The Happily Ever After of Design
I really love the classics, making a simple, traditional weave or chain without much added to it aside from a clasp is often my favourite thing to do (possibly because I often still frustrate myself by trying to make specific ideas work after it’s apparent I don’t know how to!)
The above piece – ‘Morning Star’, a collar necklace with a corset style ribbon fastening at the back – was started last year and was supposed to be a veil. I couldn’t get it to do what I wanted it to, so I abandoned it in favour of things I did know how to do. Then, several weeks ago, I decided to try and make a conscious effort to create jewellery with a bit more of a unique personality, something that was distinctly “me”, or rather “mine”.
I recently bought some rings but was sent a different size than what I ordered, as it turned out they were perfect for Full Persian, so rather than mess about with exchanging them, I set about seeing exactly what I could do with one of my favourite chains. First thing I decided was to finally try and recreate the dragon tail lariat and incorporate some beautiful Czech glass beads I bought many months ago because they reminded me of dragon’s eyes… It didn’t work out, but while I was playing around with the chain, I ended up splitting it in half and adding a scale pendant.
Which made me realise a couple of things. My idea of what a uniquely “me” design should be was less about distinction and more about complicated, elaborate ideas no one else had thought of or done yet, but the above necklace (which I aptly named Remnants of A Dragon) is relatively classic and simple in all aspects of its design, and even if someone else has made exactly the same necklace before, I think it’s very much “me”, and hopefully distinctly so. The other thing I realised is that my creativity is at its best when I’m not trying to form jewellery from a complete idea, but instead just looking at how a piece has decided to form.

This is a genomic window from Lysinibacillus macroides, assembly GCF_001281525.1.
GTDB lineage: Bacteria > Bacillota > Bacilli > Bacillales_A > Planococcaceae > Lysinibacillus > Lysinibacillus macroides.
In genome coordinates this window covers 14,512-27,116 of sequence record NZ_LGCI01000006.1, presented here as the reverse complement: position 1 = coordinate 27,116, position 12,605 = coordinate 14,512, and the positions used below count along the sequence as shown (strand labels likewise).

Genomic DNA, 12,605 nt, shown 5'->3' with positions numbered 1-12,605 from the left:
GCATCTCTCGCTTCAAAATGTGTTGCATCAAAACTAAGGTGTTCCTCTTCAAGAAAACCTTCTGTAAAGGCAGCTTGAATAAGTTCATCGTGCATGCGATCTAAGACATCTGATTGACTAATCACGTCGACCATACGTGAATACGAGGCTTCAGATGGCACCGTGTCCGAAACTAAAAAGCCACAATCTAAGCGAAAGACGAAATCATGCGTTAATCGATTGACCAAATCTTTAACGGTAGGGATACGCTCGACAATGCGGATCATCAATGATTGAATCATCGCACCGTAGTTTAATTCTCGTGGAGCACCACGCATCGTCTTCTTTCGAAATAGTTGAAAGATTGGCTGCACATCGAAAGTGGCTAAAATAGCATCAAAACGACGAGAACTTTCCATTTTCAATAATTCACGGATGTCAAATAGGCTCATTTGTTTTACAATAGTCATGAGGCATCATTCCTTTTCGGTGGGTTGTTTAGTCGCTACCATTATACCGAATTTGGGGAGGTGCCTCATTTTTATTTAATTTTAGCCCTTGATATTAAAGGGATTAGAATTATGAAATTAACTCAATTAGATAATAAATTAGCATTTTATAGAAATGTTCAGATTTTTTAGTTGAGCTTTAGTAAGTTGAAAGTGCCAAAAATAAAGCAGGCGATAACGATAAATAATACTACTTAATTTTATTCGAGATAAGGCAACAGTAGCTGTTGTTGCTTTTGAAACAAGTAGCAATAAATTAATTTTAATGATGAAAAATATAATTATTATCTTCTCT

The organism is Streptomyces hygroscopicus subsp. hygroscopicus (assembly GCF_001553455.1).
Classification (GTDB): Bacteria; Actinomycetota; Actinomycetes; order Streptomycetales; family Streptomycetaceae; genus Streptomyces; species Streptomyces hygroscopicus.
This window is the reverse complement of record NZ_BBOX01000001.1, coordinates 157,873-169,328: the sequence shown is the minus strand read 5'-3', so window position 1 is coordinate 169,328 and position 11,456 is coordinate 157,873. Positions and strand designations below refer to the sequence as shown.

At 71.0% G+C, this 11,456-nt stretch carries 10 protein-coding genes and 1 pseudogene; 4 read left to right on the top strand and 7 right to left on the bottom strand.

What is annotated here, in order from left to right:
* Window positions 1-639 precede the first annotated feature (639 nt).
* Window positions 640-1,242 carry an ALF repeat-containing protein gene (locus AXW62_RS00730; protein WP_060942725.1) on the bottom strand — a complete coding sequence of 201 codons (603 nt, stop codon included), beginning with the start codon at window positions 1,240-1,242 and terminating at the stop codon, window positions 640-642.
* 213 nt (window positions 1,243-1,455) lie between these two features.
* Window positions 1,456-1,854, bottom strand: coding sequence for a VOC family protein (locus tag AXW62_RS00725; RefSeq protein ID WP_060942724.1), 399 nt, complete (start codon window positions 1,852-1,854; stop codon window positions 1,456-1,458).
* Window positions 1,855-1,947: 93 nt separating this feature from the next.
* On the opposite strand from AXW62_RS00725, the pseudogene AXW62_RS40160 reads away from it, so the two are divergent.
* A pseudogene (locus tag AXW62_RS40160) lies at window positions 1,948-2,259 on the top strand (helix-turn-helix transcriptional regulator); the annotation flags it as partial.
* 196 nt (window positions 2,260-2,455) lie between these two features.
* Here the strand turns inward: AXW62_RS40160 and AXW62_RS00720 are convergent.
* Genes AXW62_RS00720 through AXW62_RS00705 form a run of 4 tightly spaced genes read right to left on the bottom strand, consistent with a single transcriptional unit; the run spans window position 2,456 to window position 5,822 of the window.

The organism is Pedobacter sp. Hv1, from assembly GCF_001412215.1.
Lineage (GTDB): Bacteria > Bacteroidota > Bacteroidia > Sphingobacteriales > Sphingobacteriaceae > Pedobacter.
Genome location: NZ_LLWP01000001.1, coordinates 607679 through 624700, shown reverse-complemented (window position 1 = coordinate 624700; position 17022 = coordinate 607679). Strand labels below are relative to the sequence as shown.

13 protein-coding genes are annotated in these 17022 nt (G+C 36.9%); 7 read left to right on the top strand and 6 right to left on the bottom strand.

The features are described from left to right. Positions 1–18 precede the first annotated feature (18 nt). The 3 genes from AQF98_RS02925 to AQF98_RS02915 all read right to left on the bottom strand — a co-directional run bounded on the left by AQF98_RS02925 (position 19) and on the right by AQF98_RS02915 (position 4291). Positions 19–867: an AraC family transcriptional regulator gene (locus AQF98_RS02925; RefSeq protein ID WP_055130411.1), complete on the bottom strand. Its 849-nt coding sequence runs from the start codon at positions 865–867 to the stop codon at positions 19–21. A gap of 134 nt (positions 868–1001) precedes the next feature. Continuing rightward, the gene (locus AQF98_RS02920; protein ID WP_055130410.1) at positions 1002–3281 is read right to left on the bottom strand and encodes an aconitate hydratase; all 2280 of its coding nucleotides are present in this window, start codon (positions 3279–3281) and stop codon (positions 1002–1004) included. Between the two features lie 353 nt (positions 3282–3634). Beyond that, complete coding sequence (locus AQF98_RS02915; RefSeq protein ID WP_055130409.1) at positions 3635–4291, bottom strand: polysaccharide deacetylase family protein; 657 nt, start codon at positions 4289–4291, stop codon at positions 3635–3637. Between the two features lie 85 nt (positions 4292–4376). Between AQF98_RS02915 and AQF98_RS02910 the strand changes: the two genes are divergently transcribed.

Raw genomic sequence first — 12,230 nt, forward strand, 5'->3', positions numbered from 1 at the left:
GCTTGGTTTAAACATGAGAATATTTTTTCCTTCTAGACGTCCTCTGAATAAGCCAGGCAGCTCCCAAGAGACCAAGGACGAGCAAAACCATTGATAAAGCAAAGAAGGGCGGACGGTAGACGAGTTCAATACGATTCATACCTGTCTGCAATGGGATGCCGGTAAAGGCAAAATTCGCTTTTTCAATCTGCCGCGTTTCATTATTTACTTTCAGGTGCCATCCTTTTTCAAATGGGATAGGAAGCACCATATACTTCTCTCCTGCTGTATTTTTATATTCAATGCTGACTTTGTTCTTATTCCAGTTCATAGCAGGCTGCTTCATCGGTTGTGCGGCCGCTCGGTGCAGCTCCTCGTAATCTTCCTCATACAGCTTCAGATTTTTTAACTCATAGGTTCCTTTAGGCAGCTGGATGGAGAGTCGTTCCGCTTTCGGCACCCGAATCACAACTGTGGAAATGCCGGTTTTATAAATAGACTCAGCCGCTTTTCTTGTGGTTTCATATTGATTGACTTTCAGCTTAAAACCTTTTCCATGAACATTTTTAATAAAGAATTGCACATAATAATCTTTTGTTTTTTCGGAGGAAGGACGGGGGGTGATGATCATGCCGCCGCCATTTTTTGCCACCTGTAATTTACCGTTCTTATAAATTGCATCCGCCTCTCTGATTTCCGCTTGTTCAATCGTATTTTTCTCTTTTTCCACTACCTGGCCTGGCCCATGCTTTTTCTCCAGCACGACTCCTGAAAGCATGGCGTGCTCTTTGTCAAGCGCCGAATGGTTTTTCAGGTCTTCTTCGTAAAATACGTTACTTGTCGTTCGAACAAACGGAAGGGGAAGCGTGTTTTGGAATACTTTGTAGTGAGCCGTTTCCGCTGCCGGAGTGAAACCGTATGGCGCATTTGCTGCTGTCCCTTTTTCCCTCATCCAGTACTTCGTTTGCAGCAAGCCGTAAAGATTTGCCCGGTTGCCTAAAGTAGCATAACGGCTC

It was much the same whenever I picked up my pen to write – my stories were always significantly better if all I did was explore the characters and let the story develop naturally. If I tried to come up with a story and make my characters follow it, I was never satisfied with how it turned out.
So… I’ve being picking up some of my older, abandoned pieces and rather than trying to think of new or different ways to make them into what I originally envisioned, instead I’m looking for different forms they seem to take to naturally. Which means I still get to experience one of the things I used to love most about writing stories – being surprised by how things turn out (even if it’s a simple, classic ending)!
Everyone’s processes are different of course; I know there are lots of people out there that begin and end with very specific ideas and either know exactly how to create them, or don’t stop until the piece is exactly as they envisioned it. I’d be curious to know how many people are “see what happens” kind of creators, or “know what happens” (or both), and whether it took them any time to discover which works best.